• Monday, July 22, 2024
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Sub-Saharan Africa pushes global recorded music revenues to $28.6 billion

Sub-Saharan Africa pushes global recorded music revenues to $28.6 billion

The recorded music industry continued its upward trajectory in 2023, with global revenues rising 10.2 percent to $28.6 billion, according to the International Federation of the Phonographic Industry (IFPI).

This marks the industry’s ninth consecutive year of growth. Sub-Saharan Africa was the standout performer, achieving the fastest growth rate of any region at 24.7 percent. This growth was fueled by a surge in paid streaming revenues, which climbed 24.5 percent. South Africa remained the largest market in the region, contributing 77.0 percent of regional revenues and experiencing growth of 19.9 percent.

Latin America continued its impressive growth streak, with recorded music revenues rising 19.4 percent in 2023. This marks the region’s 14th consecutive year of revenue growth, which once again outpaced the global growth rate.

Streaming remained the key driver, accounting for 86.3 percent of regional revenues. Brazil (+13.4 percent) and Mexico (+18.2 percent), the region’s largest markets, saw double-digit percentage growth.

Asia, the third-largest region globally, saw revenues rise by 14.9 percent in 2023. This growth was driven by solid gains in both physical and digital revenues, continuing the region’s multi-year upward trajectory. The two largest Asian markets reported healthy growth: Japan, the world’s second-biggest market, experienced a 7.6 percent increase, while China (the No. 5 market) saw the fastest growth rate of the top 10 markets at 25.9 percent.

The Middle East and North Africa (MENA) region saw streaming dominate the market again, with streaming revenues accounting for 98.4 percent of the total. Total MENA revenues rose 14.4 percent in 2023, exceeding the global growth rate.

Australasia reported double-digit percentage growth of 10.8 percent in 2023, an acceleration from the 8.3 percent recorded in 2022. This growth was driven by increased subscription streaming revenues (+13.5 percent). Revenue growth accelerated in Australia, a global top 10 market, was up 11.3 percent. New Zealand also saw revenue rise by 8.4 percent.

Europe, representing more than a quarter of global revenues (28.1 percent) after revenue growth of 8.9 percent, remained the second-largest region in the world. The region’s three biggest markets – the UK (+8.1 percent), Germany (+7.0 percent), and France (+4.4 percent) – all recorded healthy growth.

The USA and Canada, the world’s largest recorded music market, saw revenues rise by 7.4 percent in 2023, representing the greatest share of global recorded music revenues (40.9 percent). This growth surpassed the rate achieved in 2022 (+5.1 percent). The US market grew by 7.2 percent, while Canada, another top 10 market, recorded a surge of 12.2 percent.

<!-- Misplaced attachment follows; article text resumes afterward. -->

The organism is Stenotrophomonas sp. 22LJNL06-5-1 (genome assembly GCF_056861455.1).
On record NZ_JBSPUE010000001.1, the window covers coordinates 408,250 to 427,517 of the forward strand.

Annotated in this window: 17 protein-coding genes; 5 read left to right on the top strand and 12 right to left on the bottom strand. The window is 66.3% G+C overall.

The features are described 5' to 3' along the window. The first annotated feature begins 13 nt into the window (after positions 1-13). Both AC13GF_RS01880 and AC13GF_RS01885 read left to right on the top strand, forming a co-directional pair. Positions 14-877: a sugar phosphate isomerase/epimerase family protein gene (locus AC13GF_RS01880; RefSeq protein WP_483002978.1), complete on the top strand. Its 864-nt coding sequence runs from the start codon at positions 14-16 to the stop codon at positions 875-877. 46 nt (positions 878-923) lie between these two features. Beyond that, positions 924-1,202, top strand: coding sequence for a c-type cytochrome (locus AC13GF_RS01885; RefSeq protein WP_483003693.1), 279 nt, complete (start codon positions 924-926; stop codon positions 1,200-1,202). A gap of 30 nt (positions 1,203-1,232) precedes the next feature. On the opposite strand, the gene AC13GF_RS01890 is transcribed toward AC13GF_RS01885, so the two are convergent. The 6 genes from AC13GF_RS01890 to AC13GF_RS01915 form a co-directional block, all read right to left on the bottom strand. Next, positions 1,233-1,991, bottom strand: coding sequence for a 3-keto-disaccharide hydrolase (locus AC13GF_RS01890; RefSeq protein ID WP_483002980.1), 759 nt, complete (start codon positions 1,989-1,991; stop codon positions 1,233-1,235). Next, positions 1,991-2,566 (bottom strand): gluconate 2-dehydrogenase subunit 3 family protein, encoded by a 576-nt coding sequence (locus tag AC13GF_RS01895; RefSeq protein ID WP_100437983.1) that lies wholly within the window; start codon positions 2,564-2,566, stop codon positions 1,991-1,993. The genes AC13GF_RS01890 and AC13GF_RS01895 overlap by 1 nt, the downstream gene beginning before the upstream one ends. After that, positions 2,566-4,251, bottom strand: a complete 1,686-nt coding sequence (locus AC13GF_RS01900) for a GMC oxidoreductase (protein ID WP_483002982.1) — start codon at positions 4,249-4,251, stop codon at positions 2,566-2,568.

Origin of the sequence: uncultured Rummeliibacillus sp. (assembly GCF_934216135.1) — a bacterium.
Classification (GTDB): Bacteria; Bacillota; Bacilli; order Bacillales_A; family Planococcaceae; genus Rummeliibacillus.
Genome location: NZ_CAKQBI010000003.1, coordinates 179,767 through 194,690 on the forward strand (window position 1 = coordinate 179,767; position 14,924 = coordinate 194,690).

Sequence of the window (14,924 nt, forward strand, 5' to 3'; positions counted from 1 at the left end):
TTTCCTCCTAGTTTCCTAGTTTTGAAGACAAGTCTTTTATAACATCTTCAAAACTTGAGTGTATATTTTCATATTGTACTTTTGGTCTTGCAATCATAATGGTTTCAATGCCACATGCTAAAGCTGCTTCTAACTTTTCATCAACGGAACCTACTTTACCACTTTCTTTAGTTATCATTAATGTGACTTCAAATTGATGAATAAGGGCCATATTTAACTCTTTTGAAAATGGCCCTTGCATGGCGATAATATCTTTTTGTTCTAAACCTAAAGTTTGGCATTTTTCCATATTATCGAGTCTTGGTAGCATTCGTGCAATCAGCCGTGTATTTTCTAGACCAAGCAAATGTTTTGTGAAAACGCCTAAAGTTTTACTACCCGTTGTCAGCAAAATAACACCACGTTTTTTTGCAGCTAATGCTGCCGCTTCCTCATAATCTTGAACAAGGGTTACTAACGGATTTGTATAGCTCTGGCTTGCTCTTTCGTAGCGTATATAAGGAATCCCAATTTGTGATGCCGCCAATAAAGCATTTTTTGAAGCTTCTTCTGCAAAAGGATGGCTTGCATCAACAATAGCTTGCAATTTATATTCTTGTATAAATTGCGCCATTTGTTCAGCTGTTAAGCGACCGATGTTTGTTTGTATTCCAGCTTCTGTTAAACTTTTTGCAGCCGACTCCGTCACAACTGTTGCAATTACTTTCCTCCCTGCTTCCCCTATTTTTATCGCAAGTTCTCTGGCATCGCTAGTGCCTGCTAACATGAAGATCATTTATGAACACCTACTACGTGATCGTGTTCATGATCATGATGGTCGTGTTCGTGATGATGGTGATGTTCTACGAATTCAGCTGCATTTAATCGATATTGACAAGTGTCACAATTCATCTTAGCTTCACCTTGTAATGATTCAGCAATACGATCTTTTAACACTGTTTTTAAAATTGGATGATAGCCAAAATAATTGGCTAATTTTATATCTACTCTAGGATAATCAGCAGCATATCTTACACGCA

Globally, streaming revenues accounted for most of the revenue growth and claimed 67.3 percent of the total market share. Overall streaming revenue growth of 10.4 percent to $19.3 billion was down on the 11.4 percent increase from 2022.

Subscription streaming revenues grew by 11.2 percent (up from 10.1 percent a year earlier) and made up 48.9 percent of the global market. In 2023, the number of paid subscriptions to music streaming services passed 500 million for the first time, and there are now more than 667 million users of paid subscription accounts. However, IFPI noted that household penetration varies greatly by country.

In recent months, labels and streaming platforms have been cutting staff to prepare for a new era of tech and entertainment, including the impact of generative AI and attempting to better service superfans.

Experts weigh in

Commenting on the 2023 IFPI report, African music executives highlighted that the shift towards embracing diverse genres and cultural exchange has driven creativity and expansion in the African music market.

Tunji Balogun, chief executive officer (CEO) of Def Jam Recordings, emphasised the importance of partnerships for fostering regional development.

Christel Kayibi, Director of Repertoire Strategy at Sony Music Africa, underlined the growth potential across various African genres beyond Afrobeats. “Amapiano is gaining global traction,” she said, “but other artists and genres are poised for the spotlight. A&R departments must prioritise artist development and sustainable careers in Africa and internationally.”

Simon Robson echoed the excitement surrounding African music’s global potential. “Music from diverse genres transcends borders,” he noted. “The market is still developing but shows strong growth. We need to strengthen internal markets while exporting African music’s immense potential.”

Alfonso Perez-Soto, President of Emerging Markets at Warner Music, offered a broader perspective on emerging markets. “They showcase the strength and quality of music globally,” he said. “With DSPs and social media connecting artists and cultures, great music will win and reach audiences previously inaccessible.”

These statements reflect the growing trend in the music industry. Major labels are forging partnerships with regional players to cultivate talent and tap into the vibrant music scenes emerging worldwide.